Now I know why Dave at Skyhook and I came up with different color schemes. Bob Burns owns the ship that you see sinking when they are in the raft and watching it go down. This is not the same ship as the one they climb around on when they are abandoning it. Got it? The one Bob owns is the smaller one (about 6 feet Ion ' if I remember right) and the other one for the scenes with them climbing around on it is the full-size prop. So there you have it!

I took my painting references from the full size one and Dave took his from the miniature in Bob's collection. so I guess it's up to you which one you use since they are both right. Thank you, Bob Bums, for helping me clear this up!

Back to the kit. After masking off the nose cone and the windows I painted the windows with Golden's Carbon Black and the nose cone with Tombstone Grey mixed with a little Turned Ghost White to make a pale grey. Once this was dry, I painted the windows themselves with transparent green and then gloss coated them (gloss coat was added after the model was sealed in flat coat). I put the decals on at this stage because they need to be on before you weather the ship or they will look like new while the rest of the ship is weather beaten and burned.

I applied the weathering with chalks and some of the applicators from CRM Hobbies, called Microbrush. These are new to me; I found them about 3 or 4 months ago in a railroad shop. They work pretty well for applying chalks and washes in small amounts. I grind the end into the chalks to get some on the little puff ball at the end of the microbrush, then rub it on the area where I want it. It works better than ruining an expensive brush! The colors I used were black, rusty orange and a tan earth color. By streaking these colors from front to back in the right places, it creates a burned, rusted look. Be careful when sealing it! You can't be heavy-handed on the first coat or it will wipe away all your work. Just give it a few light coats, let those dry and then you can give it a good solid coat of flat to seal it.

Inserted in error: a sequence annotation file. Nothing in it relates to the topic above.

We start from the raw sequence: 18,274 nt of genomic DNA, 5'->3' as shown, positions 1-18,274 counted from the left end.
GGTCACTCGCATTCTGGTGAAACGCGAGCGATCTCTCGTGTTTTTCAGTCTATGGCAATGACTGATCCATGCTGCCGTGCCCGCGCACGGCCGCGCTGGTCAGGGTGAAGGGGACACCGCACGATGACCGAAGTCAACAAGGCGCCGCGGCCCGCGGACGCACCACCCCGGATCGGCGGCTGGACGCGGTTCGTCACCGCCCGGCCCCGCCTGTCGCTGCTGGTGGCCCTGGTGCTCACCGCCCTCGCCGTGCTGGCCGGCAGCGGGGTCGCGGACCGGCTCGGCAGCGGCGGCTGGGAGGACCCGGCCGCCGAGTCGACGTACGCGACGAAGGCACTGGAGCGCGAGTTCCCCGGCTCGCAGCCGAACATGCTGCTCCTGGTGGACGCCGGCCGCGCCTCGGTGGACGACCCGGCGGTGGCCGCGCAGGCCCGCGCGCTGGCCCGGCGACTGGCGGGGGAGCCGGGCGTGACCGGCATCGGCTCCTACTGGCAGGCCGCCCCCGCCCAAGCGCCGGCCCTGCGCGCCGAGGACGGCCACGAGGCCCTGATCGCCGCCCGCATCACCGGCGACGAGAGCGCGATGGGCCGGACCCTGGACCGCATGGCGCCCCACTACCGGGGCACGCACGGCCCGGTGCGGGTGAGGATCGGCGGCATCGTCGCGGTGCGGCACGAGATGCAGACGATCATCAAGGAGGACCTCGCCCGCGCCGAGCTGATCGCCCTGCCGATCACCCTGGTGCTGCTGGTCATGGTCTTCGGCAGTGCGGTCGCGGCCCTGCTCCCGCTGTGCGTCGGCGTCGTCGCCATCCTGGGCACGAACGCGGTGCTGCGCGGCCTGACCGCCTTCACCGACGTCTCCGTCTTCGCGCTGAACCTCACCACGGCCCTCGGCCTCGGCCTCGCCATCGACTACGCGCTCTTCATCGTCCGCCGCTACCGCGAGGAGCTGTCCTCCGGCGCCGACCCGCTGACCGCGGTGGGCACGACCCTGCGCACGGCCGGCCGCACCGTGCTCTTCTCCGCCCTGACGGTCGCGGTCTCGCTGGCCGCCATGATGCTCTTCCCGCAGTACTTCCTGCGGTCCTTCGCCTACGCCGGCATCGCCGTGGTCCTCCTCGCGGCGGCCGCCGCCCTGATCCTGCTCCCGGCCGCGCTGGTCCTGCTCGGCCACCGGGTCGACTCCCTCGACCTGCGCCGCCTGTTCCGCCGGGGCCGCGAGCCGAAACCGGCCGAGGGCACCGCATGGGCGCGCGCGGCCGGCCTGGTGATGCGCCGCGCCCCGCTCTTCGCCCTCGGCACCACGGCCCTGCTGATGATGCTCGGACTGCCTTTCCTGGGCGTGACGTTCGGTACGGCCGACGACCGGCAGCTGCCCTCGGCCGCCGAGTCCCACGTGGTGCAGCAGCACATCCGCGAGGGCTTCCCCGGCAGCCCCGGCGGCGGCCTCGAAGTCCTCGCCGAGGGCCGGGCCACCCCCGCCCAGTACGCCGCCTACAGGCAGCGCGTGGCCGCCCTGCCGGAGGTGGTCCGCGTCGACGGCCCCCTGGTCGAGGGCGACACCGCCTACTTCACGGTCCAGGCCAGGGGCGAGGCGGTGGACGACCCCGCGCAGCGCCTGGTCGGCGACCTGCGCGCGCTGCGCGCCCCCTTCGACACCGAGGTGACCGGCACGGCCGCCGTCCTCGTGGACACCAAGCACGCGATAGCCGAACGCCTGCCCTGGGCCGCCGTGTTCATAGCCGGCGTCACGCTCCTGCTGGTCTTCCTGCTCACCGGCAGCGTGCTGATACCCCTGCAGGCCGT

Next, I feathered fiat black around the edges of the wings and the exhaust ports and streaked it onto the nose cone. I also feathered it from the window edges back a little bit, and pretty much wherever it looked like a a thin leading edge would be burned on re-entry. Now is a good time to add some more chalk weathering in rust and light brown desert dust colors to streak in with the black to add to the burnt look. When something is burnt it isn't just black ... it starts out as a light brown and advances towards black as it becomes completely consumed by the heat. Try lighting a piece of paper on fire and you will see what I mean. Just do it in a safe place with adult supervision!!! I am sure your significant other will be glad to help if you ask nicely.

The interior of the Monsters in Motion Icarus was sprayed white and given a thin (stress the word thin) yellow ink wash around the edges. I couldn't think of a better color to give the room some definition without making it look too dark. After this dried, I misted it with white again to even it out. I painted the carpet a slight blue shade of grey and drybrushed it with white.. The escape hatch at the front was painted Sunburn Red and inked with a little brown ink to bring out the shape. The various controls were painted in bright reds, greens, and blues for the buttons, and the rest were drybrushed in silver. The chairs were painted flat black and the metal parts were also picked out in silver.

The water bases for both were handled in the same way. I painted the bases white and airbrushed on green and blue inks in various shades to attempt to create some depth to the water. The whole base was then sprayed with clear gloss coat to seal it and give it a wet look. Once this dried I drybrushed it with white to catch the tops of the waves and sealed it again. The ground work on the Monsters in Motion base was painted in various browns and inked dark brown and drybrushed to highlight. The tree was painted dark grey and drybrushed up to a pale grey to suggest it might be driftwood.

That about wraps it up for these two kits. I suggest getting your hands on them while the getting is good! Here's the contact information:

Monsters in Motion
330 E. Orangethorpe Ave,
Unit H
Placentia, CA 92870
Tel: 714.577.8863
Fax: 714.577.8865

Skyhook Models
PO Box 327
Carmichael, CA 95609

Both are worth it. If you have a comment or question, I can be reached at and, thanks to Jerry Buchanan, I now have something that resembles an internet page.

Thanks for listening! See you next time!